£2.3m study to evaluate the social and cultural values of urban trees

Date posted: August 13, 2021
sun shines through green leafy tree canopies

A climate emergency has been declared by 74% of UK local authorities and many are responding to the issue by increasing their tree planting targets, as this will help reduce the amount of carbon dioxide in the atmosphere.

Symbolic, heritage, spiritual, social, and cultural values are placed on trees so it is important local authorities acknowledge and consider the impact trees have on public wellbeing when planning future treescapes and managing those that already exist.

Time spent in natural green spaces has been shown to improve mental health and reduce stress, anxiety and depression.

The importance of trees and blue-green spaces has further outlined by their inclusion in the Ten Point Plan for Green Growth in the Midlands Engine, launched last month.

‘Branching Out’ is a new project led by Loughborough University that aims to develop new ways of mapping, predicting, and communicating the social and cultural values of trees so local authorities can make robust, evidence-based decisions around urban treescapes.

The three-year-long £2.32m study, which is funded by UK Research and Innovation (UKRI) and in collaboration with Forest Research, the Open University, the University of York, and SEI (Stockholm Environment Institute) York, will evaluate the social and cultural values of urban trees across three cities: York, Cardiff, and Milton Keynes.

The research, which is being led by Loughborough University’s Mike Wilson, Professor of Drama and Director of the Storytelling Academy in the School of Design and Creative Arts, brings together expertise from a wide range of disciplines – from environmental and social sciences, to arts and humanities, to urban planning and design.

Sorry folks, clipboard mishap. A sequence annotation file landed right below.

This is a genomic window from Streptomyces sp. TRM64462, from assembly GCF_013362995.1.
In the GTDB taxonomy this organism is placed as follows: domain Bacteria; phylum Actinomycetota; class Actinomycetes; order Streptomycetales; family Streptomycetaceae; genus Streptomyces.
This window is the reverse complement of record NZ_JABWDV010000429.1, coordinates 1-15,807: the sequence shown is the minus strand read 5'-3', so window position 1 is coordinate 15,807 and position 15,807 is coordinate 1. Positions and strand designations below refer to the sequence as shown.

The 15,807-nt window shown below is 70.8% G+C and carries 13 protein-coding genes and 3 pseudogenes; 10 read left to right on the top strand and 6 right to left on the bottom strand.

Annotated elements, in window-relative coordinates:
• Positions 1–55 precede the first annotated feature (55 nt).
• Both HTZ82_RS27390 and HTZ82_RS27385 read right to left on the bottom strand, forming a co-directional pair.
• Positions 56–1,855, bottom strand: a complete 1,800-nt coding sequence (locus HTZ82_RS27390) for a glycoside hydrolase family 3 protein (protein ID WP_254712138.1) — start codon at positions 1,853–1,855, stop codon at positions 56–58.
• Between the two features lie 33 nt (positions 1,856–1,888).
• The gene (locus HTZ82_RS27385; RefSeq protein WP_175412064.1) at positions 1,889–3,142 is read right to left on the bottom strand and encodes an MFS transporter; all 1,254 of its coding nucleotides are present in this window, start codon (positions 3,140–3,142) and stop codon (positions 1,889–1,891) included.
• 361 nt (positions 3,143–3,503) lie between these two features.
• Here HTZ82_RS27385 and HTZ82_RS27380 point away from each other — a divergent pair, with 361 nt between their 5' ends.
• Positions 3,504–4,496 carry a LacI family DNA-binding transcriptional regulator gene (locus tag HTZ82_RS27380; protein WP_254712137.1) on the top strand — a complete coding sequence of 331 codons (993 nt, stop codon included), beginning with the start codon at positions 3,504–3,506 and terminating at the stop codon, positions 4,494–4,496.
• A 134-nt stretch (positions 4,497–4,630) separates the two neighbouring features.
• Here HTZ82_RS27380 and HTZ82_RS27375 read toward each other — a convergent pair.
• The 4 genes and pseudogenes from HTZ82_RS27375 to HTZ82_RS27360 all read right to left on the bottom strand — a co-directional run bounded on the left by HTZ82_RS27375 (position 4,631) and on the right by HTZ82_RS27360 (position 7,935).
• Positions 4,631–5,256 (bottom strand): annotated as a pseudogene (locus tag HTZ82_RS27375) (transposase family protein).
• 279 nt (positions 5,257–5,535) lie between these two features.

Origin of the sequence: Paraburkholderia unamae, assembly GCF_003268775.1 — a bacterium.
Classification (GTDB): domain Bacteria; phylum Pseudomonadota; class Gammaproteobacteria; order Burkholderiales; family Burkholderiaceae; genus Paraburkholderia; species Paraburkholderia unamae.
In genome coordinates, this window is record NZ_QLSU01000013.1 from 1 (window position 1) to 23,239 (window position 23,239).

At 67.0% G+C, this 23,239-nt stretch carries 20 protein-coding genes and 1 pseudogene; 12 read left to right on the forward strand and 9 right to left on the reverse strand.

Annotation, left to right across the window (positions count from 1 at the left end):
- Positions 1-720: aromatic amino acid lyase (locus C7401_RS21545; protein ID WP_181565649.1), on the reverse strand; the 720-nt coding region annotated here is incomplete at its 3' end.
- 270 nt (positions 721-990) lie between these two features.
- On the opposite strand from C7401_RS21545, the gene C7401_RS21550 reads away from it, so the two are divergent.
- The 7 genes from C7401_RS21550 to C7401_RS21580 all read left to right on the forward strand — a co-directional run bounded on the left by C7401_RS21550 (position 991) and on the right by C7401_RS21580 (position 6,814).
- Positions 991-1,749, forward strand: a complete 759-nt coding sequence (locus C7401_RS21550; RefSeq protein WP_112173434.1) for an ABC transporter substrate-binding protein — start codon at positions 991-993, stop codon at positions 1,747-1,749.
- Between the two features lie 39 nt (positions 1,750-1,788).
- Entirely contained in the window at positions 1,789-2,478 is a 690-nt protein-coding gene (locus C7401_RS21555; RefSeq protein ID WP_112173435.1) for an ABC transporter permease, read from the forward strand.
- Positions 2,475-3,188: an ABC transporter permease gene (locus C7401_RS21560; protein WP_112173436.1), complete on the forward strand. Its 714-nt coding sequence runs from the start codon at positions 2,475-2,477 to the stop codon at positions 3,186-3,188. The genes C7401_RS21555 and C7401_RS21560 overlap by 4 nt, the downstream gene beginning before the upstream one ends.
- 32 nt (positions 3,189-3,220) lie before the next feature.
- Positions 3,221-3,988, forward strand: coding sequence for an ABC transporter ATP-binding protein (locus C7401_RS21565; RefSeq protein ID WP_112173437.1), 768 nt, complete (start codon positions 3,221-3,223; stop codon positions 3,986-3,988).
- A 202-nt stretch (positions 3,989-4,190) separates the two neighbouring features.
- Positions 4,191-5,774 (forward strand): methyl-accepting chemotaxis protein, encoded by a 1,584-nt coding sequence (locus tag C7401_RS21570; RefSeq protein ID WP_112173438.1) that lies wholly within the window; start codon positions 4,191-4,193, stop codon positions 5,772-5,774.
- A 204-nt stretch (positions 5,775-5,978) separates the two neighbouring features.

The researchers will also develop detailed maps of the focal cities’ urban treescapes by combining citizen science, urban tree observatories, hyperspectral remote sensing, historic mapping, and amenity modelling resulting in Europe’s largest, most robust urban tree dataset.

The established citizen science platform, www.treezilla.org, will be used to map changes in urban treescapes.

The dataset will be accompanied by descriptors of social and cultural values – meaning it can be used to recreate similar datasets across other urban areas using freely available satellite data.

Of the importance of the research, Professor Wilson said:

Branching Out is a very exciting project to be part of.

Not only do we have the opportunity to make a real difference to the way that social and cultural values of trees are properly considered, leading to fully rounded and informed planning and policy-making, but also to integrate our research in storytelling with environmental and social science expertise, as a way of bringing additional voices and experiences into the public discourse around the future of our urban treescapes.

It is a unique opportunity to bring together knowledge from across a wide range of disciplines and develop new ways of addressing these important issues.

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